Monday, July 9, 2012

The Solitude of Crowds

It’s considered impolite in New York City to look at myself on the streets. One must look askew, with deep focus an inch in front of the eyes. I suppose this is for our own protection, like the rule that says we can’t look upward at the ornate belltowers and inexplicable greenhouses and dark-windowed C-Suites along the ridgetops of the city. Such a view would break our stride and jar us from our positions, just like looking at my faces would cause unimaginable distress, for I take so many forms, show such multitudes of expressions: now worried, now angry, now mischievous, now bored, now smiling for no apparent reason.

And the expression changes depending on how I am looked at, something that never can be known! Such bright and impenetrable surfaces, yet they look so familiar and so real. It’s a continuous walking thorn of imperfection, still every face glows with the holiness of a pure soul no matter how distorted the manifestation, whether green-haired waif or gold-bezzeled queen, bearded bum sleeping with mouth wide-open or old man with invisible earpiece dictating terms of surrender with a smile.

Most upsetting of all, I want to be seen. And I want to look back. Such dangerous confrontations can only be done as if looking at the sun, indirectly. A glance is too much. Still I flirt with myself, feel ashamed and repulsed at the sight, lose myself in the liquid of my eyes. I see at last how small and how large the worries of the world are. These faces, like a desert mirage, are a dream that goes on forever, a mirror within a mirror within a mirror, for I need so many different ways to feel, so many uncanny things to think about, so many distinct and eccentric traits to make me feel separate and apart.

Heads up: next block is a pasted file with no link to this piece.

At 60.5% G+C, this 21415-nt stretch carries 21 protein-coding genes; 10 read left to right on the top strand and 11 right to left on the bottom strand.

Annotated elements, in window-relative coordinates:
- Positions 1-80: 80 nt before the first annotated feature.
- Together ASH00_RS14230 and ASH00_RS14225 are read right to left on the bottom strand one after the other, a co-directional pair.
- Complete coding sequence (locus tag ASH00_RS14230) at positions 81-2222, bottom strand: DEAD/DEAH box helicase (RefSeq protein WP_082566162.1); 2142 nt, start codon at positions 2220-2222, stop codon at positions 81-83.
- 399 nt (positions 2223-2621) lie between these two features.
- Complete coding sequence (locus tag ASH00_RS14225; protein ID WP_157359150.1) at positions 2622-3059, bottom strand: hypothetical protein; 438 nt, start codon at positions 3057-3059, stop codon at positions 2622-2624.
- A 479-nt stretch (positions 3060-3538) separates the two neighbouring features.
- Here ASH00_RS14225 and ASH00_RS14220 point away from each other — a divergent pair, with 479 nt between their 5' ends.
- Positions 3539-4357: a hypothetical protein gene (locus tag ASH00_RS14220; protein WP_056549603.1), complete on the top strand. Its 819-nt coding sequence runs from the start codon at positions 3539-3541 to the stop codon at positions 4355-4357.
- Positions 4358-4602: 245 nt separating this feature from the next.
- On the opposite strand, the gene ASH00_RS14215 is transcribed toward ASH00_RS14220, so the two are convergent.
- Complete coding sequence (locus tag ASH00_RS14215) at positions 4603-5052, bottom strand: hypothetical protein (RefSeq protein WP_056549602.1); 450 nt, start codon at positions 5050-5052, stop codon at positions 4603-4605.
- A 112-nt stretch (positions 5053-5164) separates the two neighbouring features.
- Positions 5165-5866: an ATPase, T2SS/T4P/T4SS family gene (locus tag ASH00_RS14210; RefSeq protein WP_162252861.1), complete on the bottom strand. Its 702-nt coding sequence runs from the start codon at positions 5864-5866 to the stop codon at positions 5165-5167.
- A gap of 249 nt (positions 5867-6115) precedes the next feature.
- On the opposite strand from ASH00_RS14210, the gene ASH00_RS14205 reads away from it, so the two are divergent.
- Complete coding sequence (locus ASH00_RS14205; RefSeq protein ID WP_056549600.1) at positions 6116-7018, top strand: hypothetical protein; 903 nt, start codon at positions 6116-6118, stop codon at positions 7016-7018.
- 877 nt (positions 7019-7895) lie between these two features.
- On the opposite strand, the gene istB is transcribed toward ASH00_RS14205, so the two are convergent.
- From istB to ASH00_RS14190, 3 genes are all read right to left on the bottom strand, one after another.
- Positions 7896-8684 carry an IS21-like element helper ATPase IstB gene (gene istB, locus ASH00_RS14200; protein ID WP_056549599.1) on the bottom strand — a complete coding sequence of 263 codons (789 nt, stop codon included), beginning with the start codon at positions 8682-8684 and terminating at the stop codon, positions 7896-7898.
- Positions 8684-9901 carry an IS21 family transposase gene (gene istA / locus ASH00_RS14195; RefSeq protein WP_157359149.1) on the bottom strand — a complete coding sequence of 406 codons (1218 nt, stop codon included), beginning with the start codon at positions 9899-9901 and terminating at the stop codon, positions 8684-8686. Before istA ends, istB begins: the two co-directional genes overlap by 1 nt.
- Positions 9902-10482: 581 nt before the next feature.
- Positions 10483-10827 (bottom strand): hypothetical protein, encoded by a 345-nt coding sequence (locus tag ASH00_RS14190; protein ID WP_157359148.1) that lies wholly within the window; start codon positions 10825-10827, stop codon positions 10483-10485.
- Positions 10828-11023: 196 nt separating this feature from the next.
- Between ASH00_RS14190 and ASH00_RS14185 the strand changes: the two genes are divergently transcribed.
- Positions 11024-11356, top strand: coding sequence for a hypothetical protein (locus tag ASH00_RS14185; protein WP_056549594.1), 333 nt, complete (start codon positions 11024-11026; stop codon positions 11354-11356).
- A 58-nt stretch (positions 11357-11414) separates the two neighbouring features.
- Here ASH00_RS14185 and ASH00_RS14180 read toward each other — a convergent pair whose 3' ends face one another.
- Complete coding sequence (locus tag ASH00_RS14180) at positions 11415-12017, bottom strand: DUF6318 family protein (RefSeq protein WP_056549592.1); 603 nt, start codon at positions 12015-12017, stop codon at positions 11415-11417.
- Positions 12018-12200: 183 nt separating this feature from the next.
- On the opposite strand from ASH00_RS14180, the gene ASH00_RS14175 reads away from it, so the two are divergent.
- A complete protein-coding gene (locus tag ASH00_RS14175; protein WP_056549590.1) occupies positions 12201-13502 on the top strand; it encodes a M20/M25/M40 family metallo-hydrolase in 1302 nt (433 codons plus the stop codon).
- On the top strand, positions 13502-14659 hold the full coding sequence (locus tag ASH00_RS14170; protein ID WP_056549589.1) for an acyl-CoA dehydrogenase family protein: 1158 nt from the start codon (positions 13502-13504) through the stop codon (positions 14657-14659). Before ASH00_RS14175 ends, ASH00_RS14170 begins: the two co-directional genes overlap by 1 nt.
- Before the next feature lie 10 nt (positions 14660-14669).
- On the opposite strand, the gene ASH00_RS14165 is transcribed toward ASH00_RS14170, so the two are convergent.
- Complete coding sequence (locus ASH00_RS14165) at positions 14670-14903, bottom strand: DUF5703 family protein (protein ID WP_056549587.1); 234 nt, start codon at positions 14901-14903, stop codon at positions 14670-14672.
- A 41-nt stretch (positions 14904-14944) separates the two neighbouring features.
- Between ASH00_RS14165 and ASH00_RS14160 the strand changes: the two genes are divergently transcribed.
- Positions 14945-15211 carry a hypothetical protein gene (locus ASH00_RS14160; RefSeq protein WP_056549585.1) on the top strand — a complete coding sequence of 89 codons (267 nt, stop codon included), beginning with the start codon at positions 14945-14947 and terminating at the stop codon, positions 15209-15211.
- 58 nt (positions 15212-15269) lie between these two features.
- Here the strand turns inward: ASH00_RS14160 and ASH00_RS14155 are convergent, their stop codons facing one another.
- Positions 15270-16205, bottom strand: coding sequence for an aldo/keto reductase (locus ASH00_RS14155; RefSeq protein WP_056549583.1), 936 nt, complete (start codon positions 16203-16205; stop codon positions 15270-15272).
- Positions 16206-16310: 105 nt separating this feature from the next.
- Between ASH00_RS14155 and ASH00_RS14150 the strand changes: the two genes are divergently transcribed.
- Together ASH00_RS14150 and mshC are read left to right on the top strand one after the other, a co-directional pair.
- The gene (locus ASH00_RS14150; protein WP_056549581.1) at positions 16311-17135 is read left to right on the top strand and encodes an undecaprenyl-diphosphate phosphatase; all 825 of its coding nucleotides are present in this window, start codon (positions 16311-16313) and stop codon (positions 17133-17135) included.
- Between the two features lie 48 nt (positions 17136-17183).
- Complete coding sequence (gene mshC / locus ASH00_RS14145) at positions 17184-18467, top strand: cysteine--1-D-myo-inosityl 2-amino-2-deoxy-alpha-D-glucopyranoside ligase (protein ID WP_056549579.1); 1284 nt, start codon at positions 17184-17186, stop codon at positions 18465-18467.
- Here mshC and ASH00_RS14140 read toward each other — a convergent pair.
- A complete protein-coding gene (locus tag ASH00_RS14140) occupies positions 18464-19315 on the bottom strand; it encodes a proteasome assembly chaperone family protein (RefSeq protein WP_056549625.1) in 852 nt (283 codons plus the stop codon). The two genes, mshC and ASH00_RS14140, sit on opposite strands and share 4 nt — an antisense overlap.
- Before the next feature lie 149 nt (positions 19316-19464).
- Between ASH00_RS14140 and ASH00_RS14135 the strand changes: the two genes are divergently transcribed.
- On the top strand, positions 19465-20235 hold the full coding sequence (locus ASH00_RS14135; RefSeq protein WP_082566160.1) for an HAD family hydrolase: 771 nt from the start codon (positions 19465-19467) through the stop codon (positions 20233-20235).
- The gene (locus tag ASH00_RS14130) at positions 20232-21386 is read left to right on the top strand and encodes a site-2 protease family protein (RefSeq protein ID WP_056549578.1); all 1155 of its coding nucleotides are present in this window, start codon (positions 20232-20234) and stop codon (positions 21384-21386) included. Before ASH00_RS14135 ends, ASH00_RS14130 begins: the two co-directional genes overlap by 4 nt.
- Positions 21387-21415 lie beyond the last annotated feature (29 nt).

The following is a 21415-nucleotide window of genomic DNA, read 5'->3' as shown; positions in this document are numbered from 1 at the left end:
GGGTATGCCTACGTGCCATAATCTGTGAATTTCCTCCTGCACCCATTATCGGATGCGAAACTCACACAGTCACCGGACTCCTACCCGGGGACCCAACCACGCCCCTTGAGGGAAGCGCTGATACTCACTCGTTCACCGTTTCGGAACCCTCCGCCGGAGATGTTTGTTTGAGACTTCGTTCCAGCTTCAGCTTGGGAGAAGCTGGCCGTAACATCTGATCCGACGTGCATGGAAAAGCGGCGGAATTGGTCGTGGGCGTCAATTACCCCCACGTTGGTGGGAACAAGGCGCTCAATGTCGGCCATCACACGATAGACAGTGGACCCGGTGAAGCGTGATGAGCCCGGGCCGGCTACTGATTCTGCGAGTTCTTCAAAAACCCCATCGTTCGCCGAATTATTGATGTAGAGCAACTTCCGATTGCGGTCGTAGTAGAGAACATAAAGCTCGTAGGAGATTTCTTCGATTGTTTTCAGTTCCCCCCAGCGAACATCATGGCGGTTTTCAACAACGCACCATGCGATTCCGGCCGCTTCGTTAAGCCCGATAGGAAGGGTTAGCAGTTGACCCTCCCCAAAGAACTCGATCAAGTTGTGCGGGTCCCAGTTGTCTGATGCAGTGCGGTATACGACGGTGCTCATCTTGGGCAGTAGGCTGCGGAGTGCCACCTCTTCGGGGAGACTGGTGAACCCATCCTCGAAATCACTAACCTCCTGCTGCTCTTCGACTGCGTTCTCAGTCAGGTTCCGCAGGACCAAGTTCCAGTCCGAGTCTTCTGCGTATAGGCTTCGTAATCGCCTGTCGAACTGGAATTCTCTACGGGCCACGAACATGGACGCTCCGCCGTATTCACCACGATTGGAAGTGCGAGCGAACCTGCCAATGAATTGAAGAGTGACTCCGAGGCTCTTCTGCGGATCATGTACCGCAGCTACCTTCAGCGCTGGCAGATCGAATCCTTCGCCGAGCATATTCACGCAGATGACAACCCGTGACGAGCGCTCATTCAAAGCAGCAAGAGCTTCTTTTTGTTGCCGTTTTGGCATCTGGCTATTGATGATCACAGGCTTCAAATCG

There’s nothing sadder than this city of myself, being lost in the loneliness of the crowd. I stop to do the one thing they allow you to do here: look in a storefront window. I see through the foreign reflected face as if there’s nothing there, for behind it is Ernest Hemingway's actual typewriter, and I am comforted that time at least does not exist.


Anonymous said...

This is like a walking tour of someone's insecurity. The gait is quick but under control.

the walking man said...

I thought the pace of revelation was perfect for me. I have a short stride. Any Dickens in that window?

erin said...

wow, the last line was a surprise and kicked my a good way.

the rest of it, the teeming rest of it, the immensity of moving flesh, i have nearly moments of understanding or seeing the individual amongst the crowd as though i am being wrung like a small dented bell. and then it is gone. i don't know what sense to make of it, but you draw it out the way it is. sure wish the crowd behaved differently. what are we missing in this life that we don't have to miss?